In 2010 a heavyweight fighter from Philadelphia called Fast Eddie Chambers added his name to the long list of American men bludgeoned at the fists of Wladimir Klitschko.
On the night in Düsseldorf, Chambers conceded nearly three stone in weight, six inches in height and still survived until the last five seconds of the 12th round. Chambers was fearless in defeat, facing certain pain but using his boxing wits, often the rarest commodity in the sport's extreme division, to last into the final round before a left to the temple collapsed his resistance.
Fast Eddie was dubbed Fastfood Eddie because it looked like his conditioning had more to do with fried chicken than roadwork, but the way he handled the imperious Wladimir demonstrated that he was a very good fighter.
There was something familiar about the way Chambers went about his business, something in the way he moved, threw his shots, retreated and covered up. It was simple: Chambers is one of last of the American heavyweights, an endangered species in the top division.
"I was taught by the old masters I watched in the Philly gyms and by my father," said Chambers. "We would watch old films of the great boxers and I would look at what they did. In the gyms I was surrounded by men that had been at the heart and soul of boxing for a long, long time. They brought me up in boxing."
Chambers had started to box in Pittsburgh and moved to Philadelphia after nine fights when a local fight figure saw him box and noticed something in the way Chambers moved.
In Philadelphia he fought and won 17 consecutive fights at the Blue Horizon, arguably the fight game's most iconic venue. Chambers was learning and fighting the old way in front of blue-collar fans who knew what they were watching for their $15 or $20 entry fee. It was an apprenticeship from the Fifties, make no mistake.
There were world title eliminators that he won and lost against good fighters in Germany and then came the Klitschko night. "He was too big for me then," admitted Chambers. It was after the Klitschko loss that Eddie's boxing life started to fall apart.
On 13 January, Chambers arrived at a mixed martial arts gym near Cannes; he was in bad condition, both flabby in the gut and in the head. However, Chambers was on a one-way mission, a bold move to turn his boxing life around, and he had flown in to join the travelling Fury clan at their French retreat.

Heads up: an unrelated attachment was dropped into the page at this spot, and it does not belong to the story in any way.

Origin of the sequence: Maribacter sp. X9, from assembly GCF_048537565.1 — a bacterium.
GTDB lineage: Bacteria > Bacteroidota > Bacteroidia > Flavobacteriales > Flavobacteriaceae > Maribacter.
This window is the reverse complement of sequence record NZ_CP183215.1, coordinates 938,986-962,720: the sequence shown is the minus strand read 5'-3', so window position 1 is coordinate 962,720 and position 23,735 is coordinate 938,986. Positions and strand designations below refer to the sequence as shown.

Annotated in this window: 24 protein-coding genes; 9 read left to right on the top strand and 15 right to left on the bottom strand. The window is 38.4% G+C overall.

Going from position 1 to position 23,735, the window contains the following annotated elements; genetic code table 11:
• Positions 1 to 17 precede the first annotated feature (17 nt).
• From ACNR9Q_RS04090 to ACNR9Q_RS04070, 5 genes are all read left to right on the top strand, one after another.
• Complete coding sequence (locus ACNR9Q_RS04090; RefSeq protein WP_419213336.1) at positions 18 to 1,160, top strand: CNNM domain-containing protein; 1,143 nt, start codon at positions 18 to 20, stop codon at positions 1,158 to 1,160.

"It was obvious how good Eddie was from the very first day," said Peter Fury, who trains unbeaten heavyweights Tyson Fury, his nephew, and Hughie Fury, his son, and a growing list of other fighters. "He made sacrifices to join us and he is still making those sacrifices by staying here with us." Chambers has not yet gone home and now lives near the Fury gym in Bolton.
When Chambers arrived at Fury's French base he had lost three of his previous four fights, was confused about his weight and becoming equally desolate and disillusioned with a business that quickly forgets its losers.
He was just another one of the Americans who had failed against a Klitschko and was not in the mix for any future eliminators; Chambers was one fight away from oblivion – and he knew it.
"My career was in intensive care," said the 32-year-old. "Joining up with Peter saved my life; I was ready to walk away from the sport before sitting down with Peter. It is that simple."
Chambers started to change shape immediately as diet and dedication – two factors that were missing in a decade of decline by America's best heavyweights – helped to structure his training. The boxers worked on solitary beach runs, long days in the converted gym and a lot of open sparring sessions.
In March, Chambers fought and won. He did the same the following month and will box for a third time under Fury's control on 17 May in Leeds. "Eddie will get another shot at the world title," said Fury. "We have still not seen the best of Eddie, not by a long way."
This Saturday in Los Angeles the vacant WBC heavyweight title will be fought for by local man Chris Arreola and Las Vegas-based Haitian Bermane Stiverne. It is possibly the start of an American heavyweight renaissance, and Chambers is likely to be heavily involved in that.